Activity tracked with Runkeeper
My latest Art of Running project saw me back up in Tohoku, the region of Japan so badly hit by the March 11th earthquake and tsunami. During last month’s trip to Sendai for TEDxTohoku, we made time to visit Ishinomaki, a fishing town that had both industrial and residential areas decimated by the wave.
Whilst in the past I’ve carried out the majority of runs by myself, for this one I was very happy to have company: Jamie, founder of the volunteer organization www.itsnotjustmud.com, and Dean, of www.intrepidmodeladventures.com. Our route, which spelled out ‘Ishinomaki’ in both kanji characters and English, was to see us pass through all of the distinct areas that make up the town: the part to the south that was no so badly hit due to its elevated location; the industrial / fishing sector that stretches right along the seafront and completely wiped out; the residential area to the north that was very badly hit; and the rice paddies nestled just below the hills that mark the eastern border of the town.
Despite having seen footage of the area on TV and online, visiting the place for myself left me feeling shocked; I struggled to comprehend the extent of the losses inflicted upon the local community, and the amount of work that remains to be done some 9 months since the initial earthquake hit. I was also to discover than it’s only now that PTSD is really taking a hold, resulting in all manner of social problems.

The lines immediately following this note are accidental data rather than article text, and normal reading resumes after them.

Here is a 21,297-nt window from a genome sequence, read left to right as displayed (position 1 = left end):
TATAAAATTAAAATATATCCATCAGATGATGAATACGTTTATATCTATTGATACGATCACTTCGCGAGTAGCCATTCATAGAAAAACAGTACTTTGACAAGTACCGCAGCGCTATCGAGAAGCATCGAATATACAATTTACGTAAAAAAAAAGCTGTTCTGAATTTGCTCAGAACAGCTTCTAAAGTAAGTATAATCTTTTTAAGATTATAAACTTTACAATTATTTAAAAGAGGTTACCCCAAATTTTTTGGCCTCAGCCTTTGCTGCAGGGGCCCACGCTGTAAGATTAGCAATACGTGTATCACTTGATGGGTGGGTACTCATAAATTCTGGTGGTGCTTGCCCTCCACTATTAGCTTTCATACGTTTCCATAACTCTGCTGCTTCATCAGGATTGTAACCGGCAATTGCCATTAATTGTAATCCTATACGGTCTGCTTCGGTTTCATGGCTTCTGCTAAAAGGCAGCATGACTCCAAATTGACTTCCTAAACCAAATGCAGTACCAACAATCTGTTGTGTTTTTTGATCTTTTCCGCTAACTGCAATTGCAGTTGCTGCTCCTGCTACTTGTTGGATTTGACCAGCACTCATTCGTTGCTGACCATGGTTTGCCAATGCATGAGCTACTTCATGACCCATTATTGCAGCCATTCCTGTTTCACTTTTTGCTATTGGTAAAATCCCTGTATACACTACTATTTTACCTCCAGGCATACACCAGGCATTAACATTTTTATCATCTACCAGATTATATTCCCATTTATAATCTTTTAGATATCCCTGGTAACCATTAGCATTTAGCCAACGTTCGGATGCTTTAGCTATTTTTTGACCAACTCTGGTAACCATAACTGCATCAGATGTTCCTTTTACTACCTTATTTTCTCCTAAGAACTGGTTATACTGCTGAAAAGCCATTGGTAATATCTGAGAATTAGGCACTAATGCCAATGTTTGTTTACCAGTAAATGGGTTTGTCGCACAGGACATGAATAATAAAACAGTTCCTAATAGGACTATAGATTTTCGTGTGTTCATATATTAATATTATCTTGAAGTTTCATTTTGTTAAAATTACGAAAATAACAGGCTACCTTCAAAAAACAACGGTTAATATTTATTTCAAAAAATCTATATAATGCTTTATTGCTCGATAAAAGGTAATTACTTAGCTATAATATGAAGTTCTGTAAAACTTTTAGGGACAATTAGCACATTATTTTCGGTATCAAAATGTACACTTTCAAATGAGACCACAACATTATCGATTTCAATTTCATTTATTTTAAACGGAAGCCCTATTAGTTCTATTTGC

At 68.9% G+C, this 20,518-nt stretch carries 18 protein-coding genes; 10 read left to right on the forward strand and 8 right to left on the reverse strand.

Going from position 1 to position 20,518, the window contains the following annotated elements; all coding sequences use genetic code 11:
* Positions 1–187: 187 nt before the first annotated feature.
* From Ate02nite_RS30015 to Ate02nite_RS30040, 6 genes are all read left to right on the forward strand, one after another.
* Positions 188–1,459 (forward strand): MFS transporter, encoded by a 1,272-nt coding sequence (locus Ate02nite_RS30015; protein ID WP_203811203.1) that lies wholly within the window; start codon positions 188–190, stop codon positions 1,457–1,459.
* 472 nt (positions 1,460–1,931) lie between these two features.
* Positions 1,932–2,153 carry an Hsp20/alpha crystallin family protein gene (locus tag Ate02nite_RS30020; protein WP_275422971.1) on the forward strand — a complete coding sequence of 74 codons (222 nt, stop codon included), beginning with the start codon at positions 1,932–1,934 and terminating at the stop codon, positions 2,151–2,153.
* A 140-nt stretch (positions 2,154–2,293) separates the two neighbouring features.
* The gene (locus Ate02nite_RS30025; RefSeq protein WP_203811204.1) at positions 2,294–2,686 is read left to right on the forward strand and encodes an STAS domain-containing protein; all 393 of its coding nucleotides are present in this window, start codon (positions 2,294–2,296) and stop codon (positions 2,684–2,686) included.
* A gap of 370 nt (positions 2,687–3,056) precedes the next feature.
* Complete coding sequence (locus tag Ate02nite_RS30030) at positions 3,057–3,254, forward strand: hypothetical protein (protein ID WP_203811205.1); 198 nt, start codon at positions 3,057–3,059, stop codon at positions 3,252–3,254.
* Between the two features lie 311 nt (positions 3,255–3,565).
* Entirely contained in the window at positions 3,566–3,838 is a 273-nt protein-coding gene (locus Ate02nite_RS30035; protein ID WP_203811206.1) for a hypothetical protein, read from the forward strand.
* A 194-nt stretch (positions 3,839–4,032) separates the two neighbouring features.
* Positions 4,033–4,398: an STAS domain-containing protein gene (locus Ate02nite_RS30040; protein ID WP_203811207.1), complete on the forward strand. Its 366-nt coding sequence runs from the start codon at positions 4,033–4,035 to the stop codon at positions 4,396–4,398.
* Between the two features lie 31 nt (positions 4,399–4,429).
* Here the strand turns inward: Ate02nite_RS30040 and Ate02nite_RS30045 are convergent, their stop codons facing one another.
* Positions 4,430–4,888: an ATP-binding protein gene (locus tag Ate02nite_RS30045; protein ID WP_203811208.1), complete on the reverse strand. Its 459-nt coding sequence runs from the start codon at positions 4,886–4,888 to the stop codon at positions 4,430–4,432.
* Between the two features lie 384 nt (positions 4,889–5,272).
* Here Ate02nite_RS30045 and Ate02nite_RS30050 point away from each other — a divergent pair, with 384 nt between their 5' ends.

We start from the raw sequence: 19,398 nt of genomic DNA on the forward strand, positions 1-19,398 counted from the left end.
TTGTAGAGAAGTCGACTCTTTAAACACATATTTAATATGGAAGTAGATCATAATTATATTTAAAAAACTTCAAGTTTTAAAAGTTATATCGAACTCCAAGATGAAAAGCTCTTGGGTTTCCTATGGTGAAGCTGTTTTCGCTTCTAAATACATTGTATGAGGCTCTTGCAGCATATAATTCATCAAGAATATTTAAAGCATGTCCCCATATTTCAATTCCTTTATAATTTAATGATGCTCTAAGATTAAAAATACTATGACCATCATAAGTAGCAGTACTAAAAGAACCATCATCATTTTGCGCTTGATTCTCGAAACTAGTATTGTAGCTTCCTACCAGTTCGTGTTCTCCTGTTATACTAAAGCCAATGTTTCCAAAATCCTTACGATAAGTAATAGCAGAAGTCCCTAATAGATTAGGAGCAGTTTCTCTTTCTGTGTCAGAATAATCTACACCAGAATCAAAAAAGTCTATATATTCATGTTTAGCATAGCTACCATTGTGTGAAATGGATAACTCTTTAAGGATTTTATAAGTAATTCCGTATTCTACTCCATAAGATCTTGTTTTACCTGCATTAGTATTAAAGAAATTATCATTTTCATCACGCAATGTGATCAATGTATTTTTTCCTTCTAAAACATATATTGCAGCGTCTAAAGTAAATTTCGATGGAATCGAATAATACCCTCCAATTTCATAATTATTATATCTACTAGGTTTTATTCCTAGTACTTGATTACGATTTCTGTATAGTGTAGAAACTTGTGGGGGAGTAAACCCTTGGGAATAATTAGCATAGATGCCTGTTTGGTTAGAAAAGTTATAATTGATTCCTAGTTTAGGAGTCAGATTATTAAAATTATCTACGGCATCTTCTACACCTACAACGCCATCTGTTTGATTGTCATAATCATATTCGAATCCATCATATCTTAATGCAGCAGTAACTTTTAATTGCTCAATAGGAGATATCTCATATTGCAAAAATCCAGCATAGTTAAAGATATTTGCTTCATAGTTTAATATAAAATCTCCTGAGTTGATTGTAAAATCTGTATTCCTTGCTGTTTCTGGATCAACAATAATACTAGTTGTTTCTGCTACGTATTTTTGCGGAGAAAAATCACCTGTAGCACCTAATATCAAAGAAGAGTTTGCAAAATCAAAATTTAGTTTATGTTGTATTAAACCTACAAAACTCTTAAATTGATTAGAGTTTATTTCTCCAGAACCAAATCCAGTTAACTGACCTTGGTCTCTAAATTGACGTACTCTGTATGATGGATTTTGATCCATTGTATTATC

Basically, although the story of Ishinomaki (and countless other fishing towns along the north-east coast of Japan) is no longer in the news, a return to normality remains a long way off. They still need our support, it’s vital we don’t forget.
Our run began in a backstreet not far from the main railway station. It was here that we were to write the first kanji, ‘Ishi’ (meaning rock), a course of about 9km. The route wasn’t overly complex, being just a series of long straight lines. …or so I had thought. It wasn’t long after we began that I realized just how tricky this was going to be, as the images I was using for my guide (satellite photos of the town taken not long after the tsunami had hit) differed somewhat from the reality on the ground, where the cleanup had been going on ever since.
The Ishinomaki that I was running was indeed a very different place to that described in this report by 37frames following Dee and Tracey’s visit there just a couple of weeks after the disaster. Compared to back then the place was clean. The cars, previously strewn across the area, wedged up against houses, wrapped around the remains of lampposts. were now all neatly stacked up in a car graveyard down. The huge boats that had blocked the roads had been removed, and the mud which had coated everything, was mostly gone (partly thanks to the amazing work of my hosts for this trip, It’s Not Just Mud). The piles of rubble I saw on Google Earth were also gone, as were many of the partially destroyed houses.